WEAPONS: These are what you'll use to take down the monsters obviously. There are 12 different categories - Great Sword, Long Sword, Sword & Shield, Dual Blades, Hammer, Hunting Horn, Lance, Gunlance, Switch Axe, Light Bowgun, Heavy Bowgun, and Bow. Each weapon is different from the others and this gives many people a variety to test out and enjoy. You have 1 of each available from the start. Some are quick (Dual Blades, Sword & Shield), while others are slower (Hammer, Great Sword) and others are ranged (Bow, Bowguns). The quicker weapons generally rely on multiple quick strikes, while the heavier ones rely on slower, powerful hits. Experiment with all of them. It's easy to do this time, since you've got 'em all off the bat.

OTHER:

Hunter points are awarded to you for killing monsters by just going out of Moga Village, not on a quest. This is a good way to unlock new things, gather items, etc. You can spend HR (Hunter Points) on Villager Requests, like upgrading the farm, on fishing ventures, etc.

The farm is nice place to build up essential items without having to go out and gather them yourself, which takes more time. You can have the Felynes there do different tasks, like cultivate crops, grow mushrooms, gather honey, etc. You'll need to upgrade the farm with HR and items, but it's worth it.

You also get partners in this game. One is story related from Tri and that is Cha-Cha, while the other is another shakalaka, named Kayamba. In Tri, you could only have Cha-Cha. I usually use them as a distraction for the monsters so I can set a trap, attack, etc.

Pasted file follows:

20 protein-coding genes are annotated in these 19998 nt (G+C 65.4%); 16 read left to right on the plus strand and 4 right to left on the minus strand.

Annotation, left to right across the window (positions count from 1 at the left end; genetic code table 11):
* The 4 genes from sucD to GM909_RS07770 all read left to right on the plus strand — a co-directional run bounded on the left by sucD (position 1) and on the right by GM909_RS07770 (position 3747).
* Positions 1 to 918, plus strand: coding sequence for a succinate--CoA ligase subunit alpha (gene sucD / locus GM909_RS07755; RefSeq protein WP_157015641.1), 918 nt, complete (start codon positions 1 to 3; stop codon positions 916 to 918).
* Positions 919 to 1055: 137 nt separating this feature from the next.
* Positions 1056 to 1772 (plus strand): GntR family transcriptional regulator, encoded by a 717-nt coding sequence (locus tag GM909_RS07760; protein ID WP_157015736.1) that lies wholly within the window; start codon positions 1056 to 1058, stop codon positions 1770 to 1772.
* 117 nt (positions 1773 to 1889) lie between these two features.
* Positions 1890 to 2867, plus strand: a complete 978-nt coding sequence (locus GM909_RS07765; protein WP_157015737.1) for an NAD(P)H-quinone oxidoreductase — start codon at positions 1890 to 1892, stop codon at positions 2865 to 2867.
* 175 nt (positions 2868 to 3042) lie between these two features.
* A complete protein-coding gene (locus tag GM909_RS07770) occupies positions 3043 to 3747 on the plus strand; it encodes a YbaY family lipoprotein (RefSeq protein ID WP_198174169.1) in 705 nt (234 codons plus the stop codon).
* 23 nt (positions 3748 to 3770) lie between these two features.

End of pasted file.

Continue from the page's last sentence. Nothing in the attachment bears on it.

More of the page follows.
Second Island - This island is accessible right at the beginning. It's free to travel to. It has other item dealers and other quests. The quests are harder than the initial Moga Village quests, but it's a good way to get some early powerful equipment. Newer players be warned, many times you're hunting a monster on this island, another large monster is there as well, so keep that in mind.

CLOSING: If you're an experienced MH player and enjoy the series, get it. It's an awesome game that shouldn't be missed. If you're new, know that this game takes practice. If you feel you don't like a weapon, change to another one. Experiment with weapons and practice with them. Use the beginning quests to their utmost by gathering as much as you can carry, so you'll have items to mess around with and stockpile for later. Anyways, happy hunting!
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Showing 1-3 of 3 posts in this discussion
Initial post: Apr 2, 2013 12:26:50 PM PDT
Korlithiel says:
The one thing I was hoping for in your review, given a certain other comparison to Monster Hunter Freedom: Unite for the PSP was a comparison of the controls in addition to the overview.

Regardless, thanks. This review has me convinced I've done myself a disservice by waiting to get the game.

In reply to an earlier post on Apr 3, 2013 12:27:15 PM PDT
The controls are similar in that you can center your camera behind the hunter. However, since the D-Pad is below the slider pad, it makes it different from the PSP, since you could "claw" with the PSP because the D-Pad is above the Analog Stick. You really can't "claw" in this game because of the difference in D-Pad placement, but with the monster targeting and virtual D-Pad on the touchscreen, it does give you other options to play around with.

Posted on Dec 18, 2013 4:46:58 PM PST
D. Pullin says:
Very Nice Review. I've been on the fence for this game but your review has encouraged me to buy it. Great job